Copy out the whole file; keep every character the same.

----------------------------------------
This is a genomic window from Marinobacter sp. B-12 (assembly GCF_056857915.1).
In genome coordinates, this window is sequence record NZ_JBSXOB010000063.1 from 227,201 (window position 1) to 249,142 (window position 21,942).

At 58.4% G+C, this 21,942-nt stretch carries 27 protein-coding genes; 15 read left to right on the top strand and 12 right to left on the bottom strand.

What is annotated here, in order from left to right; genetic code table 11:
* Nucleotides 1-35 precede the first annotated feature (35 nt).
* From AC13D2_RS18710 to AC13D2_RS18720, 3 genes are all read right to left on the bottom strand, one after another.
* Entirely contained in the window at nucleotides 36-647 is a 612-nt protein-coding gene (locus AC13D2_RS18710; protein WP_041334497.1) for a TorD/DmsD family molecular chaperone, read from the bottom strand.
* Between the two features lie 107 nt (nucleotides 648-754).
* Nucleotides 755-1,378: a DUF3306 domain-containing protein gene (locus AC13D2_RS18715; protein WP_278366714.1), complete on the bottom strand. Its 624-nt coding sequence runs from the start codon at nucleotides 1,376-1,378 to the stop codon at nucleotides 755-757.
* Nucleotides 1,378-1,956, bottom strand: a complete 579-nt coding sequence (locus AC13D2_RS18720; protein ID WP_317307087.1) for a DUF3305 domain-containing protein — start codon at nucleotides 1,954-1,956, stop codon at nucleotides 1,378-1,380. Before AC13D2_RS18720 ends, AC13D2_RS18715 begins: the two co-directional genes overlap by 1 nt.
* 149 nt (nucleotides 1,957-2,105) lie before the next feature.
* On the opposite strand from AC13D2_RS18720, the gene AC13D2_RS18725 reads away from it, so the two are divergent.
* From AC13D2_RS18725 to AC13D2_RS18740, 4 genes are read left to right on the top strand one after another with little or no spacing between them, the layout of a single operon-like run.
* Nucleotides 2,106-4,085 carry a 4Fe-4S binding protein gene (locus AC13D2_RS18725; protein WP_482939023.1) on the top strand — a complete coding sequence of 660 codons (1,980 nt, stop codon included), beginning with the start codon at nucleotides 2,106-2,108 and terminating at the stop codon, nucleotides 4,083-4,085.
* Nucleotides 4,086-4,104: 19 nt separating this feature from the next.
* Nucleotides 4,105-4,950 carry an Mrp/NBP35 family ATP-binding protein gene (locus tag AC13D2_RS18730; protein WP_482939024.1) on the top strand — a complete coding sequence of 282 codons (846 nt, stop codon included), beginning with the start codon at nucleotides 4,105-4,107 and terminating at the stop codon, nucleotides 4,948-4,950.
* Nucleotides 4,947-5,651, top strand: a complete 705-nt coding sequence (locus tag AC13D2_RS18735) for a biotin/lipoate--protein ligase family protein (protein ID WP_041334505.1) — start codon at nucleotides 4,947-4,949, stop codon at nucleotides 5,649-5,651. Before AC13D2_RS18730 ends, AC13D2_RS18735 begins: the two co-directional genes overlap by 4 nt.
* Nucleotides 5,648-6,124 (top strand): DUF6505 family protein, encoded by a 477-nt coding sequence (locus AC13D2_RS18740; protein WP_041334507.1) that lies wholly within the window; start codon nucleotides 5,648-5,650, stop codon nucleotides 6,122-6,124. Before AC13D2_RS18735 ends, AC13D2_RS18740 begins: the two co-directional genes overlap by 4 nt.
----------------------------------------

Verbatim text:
This is a genomic window from Marinobacter sp. B-12 (assembly GCF_056857915.1).
In genome coordinates, this window is sequence record NZ_JBSXOB010000063.1 from 227,201 (window position 1) to 249,142 (window position 21,942).

At 58.4% G+C, this 21,942-nt stretch carries 27 protein-coding genes; 15 read left to right on the top strand and 12 right to left on the bottom strand.

What is annotated here, in order from left to right; genetic code table 11:
* Nucleotides 1-35 precede the first annotated feature (35 nt).
* From AC13D2_RS18710 to AC13D2_RS18720, 3 genes are all read right to left on the bottom strand, one after another.
* Entirely contained in the window at nucleotides 36-647 is a 612-nt protein-coding gene (locus AC13D2_RS18710; protein WP_041334497.1) for a TorD/DmsD family molecular chaperone, read from the bottom strand.
* Between the two features lie 107 nt (nucleotides 648-754).
* Nucleotides 755-1,378: a DUF3306 domain-containing protein gene (locus AC13D2_RS18715; protein WP_278366714.1), complete on the bottom strand. Its 624-nt coding sequence runs from the start codon at nucleotides 1,376-1,378 to the stop codon at nucleotides 755-757.
* Nucleotides 1,378-1,956, bottom strand: a complete 579-nt coding sequence (locus AC13D2_RS18720; protein ID WP_317307087.1) for a DUF3305 domain-containing protein — start codon at nucleotides 1,954-1,956, stop codon at nucleotides 1,378-1,380. Before AC13D2_RS18720 ends, AC13D2_RS18715 begins: the two co-directional genes overlap by 1 nt.
* 149 nt (nucleotides 1,957-2,105) lie before the next feature.
* On the opposite strand from AC13D2_RS18720, the gene AC13D2_RS18725 reads away from it, so the two are divergent.
* From AC13D2_RS18725 to AC13D2_RS18740, 4 genes are read left to right on the top strand one after another with little or no spacing between them, the layout of a single operon-like run.
* Nucleotides 2,106-4,085 carry a 4Fe-4S binding protein gene (locus AC13D2_RS18725; protein WP_482939023.1) on the top strand — a complete coding sequence of 660 codons (1,980 nt, stop codon included), beginning with the start codon at nucleotides 2,106-2,108 and terminating at the stop codon, nucleotides 4,083-4,085.
* Nucleotides 4,086-4,104: 19 nt separating this feature from the next.
* Nucleotides 4,105-4,950 carry an Mrp/NBP35 family ATP-binding protein gene (locus tag AC13D2_RS18730; protein WP_482939024.1) on the top strand — a complete coding sequence of 282 codons (846 nt, stop codon included), beginning with the start codon at nucleotides 4,105-4,107 and terminating at the stop codon, nucleotides 4,948-4,950.
* Nucleotides 4,947-5,651, top strand: a complete 705-nt coding sequence (locus tag AC13D2_RS18735) for a biotin/lipoate--protein ligase family protein (protein ID WP_041334505.1) — start codon at nucleotides 4,947-4,949, stop codon at nucleotides 5,649-5,651. Before AC13D2_RS18730 ends, AC13D2_RS18735 begins: the two co-directional genes overlap by 4 nt.
* Nucleotides 5,648-6,124 (top strand): DUF6505 family protein, encoded by a 477-nt coding sequence (locus AC13D2_RS18740; protein WP_041334507.1) that lies wholly within the window; start codon nucleotides 5,648-5,650, stop codon nucleotides 6,122-6,124. Before AC13D2_RS18735 ends, AC13D2_RS18740 begins: the two co-directional genes overlap by 4 nt.